PS Audio GCPH phono preamplifier

PS Audio's first product, back in 1973, was a standalone phono stage; more recently, their PCA-2 preamp had an optional phono board. The GCC-100 integrated amplifier that I review this month has no room inside for a phono board, so they've gone back to producing a separate phono stage: the GCPH ($995). Like the other products in PS Audio's current line, this one is based on the Gain Cell, one module on the input side connecting to the cartridge, followed by a passive RIAA curve (with a claimed accuracy of 0.1dB over the 40dB range of the curve), and another Gain Cell on the output side.

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The GCPH runs in a fully differential mode and accommodates moving-coil and moving-magnet cartridges. Controls in the rear set cartridge resistance loading and the gain for the input amplifier. The output of the GCPH is high enough to drive a power amplifier, and the GCPH has a front-panel volume control, so a purist vinyl lover could connect it directly to an amplifier. The GCC-100 has unbalanced RCA as well as balanced XLR outputs; I used the balanced outputs (via a 5m pair of balanced Nordost Quattro Fils interconnects) to drive the GCC-100's balanced input.

Although I was initially told that the GCPH I received was the final version, I was subsequently informed that they've since added two more switches, for mono/stereo and phase reversal. Stereophile's editorial policy is not to review preproduction prototypes, but the added switches should have no effect on the GCPH's sound. In any case, this is more of a preview than a review as such. My reference preamp is a Convergent Audio Technology SL-1 Ultimate, which has a built-in phono stage, and I really don't have the experience with outboard phono stages to be able to put the performance of the GCPH in proper context. Also, my listening to LPs is rather sporadic, and not so much for sound quality as for content: much of my LP collection is sufficiently obscure that it has not been—and is unlikely to be—released on CD, let alone SACD or DVD-Audio.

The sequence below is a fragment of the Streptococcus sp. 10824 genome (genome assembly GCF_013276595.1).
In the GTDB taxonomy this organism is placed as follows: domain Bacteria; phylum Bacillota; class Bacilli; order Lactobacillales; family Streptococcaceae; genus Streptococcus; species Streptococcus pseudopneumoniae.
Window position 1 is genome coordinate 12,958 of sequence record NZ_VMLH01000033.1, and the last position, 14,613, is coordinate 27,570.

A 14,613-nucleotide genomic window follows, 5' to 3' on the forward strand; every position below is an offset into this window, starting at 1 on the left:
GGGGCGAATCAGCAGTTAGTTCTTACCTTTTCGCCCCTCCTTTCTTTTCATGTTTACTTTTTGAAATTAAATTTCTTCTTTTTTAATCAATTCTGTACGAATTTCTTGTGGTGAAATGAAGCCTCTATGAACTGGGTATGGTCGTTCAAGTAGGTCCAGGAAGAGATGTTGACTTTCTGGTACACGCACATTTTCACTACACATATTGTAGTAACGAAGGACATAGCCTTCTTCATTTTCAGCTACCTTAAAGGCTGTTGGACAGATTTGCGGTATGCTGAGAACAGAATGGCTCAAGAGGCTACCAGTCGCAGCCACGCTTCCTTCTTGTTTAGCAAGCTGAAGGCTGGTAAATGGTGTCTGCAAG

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Judged on its own merits, using my fully updated Linn Sondek LP12 turntable with a Linn Ittok tonearm, the GCPH performed very well indeed. The noise level with the low-output AudioQuest 7000nsx cartridge was low enough not to present a problem, and the sound had the same sort of tonal neutrality, combined with high resolution of detail, that characterized the GCC-100.

Perhaps Michael Fremer, whose experience includes using such price-no-object phono stages as the Balanced Audio Technology VK-P10SE ($8000) and the Boulder 2008 ($29,000), could find fault with the performance of the GCPH, but I can't. I would be quite happy to use it in combination with the GCC-100.

COMPANY INFO
PS Audio
4826 Sterling Drive
Boulder
CO 80301
(720) 406-8946
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